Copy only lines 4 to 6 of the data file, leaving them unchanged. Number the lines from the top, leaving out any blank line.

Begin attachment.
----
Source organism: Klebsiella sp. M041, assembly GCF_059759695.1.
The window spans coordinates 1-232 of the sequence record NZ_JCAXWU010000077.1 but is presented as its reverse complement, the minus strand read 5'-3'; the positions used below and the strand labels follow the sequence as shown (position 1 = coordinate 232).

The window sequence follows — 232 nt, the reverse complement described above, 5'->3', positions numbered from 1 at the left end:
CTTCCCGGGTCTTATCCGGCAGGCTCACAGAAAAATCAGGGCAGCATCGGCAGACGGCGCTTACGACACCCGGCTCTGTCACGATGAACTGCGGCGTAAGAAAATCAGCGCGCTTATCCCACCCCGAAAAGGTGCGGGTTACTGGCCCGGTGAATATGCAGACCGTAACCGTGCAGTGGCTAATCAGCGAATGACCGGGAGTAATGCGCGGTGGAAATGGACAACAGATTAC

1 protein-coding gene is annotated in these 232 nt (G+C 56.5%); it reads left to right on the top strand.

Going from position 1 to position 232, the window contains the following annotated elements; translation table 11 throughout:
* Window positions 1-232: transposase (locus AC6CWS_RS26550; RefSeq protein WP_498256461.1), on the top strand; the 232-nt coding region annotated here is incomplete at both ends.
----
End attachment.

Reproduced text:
CTTCCCGGGTCTTATCCGGCAGGCTCACAGAAAAATCAGGGCAGCATCGGCAGACGGCGCTTACGACACCCGGCTCTGTCACGATGAACTGCGGCGTAAGAAAATCAGCGCGCTTATCCCACCCCGAAAAGGTGCGGGTTACTGGCCCGGTGAATATGCAGACCGTAACCGTGCAGTGGCTAATCAGCGAATGACCGGGAGTAATGCGCGGTGGAAATGGACAACAGATTAC

1 protein-coding gene is annotated in these 232 nt (G+C 56.5%); it reads left to right on the top strand.

Going from position 1 to position 232, the window contains the following annotated elements; translation table 11 throughout: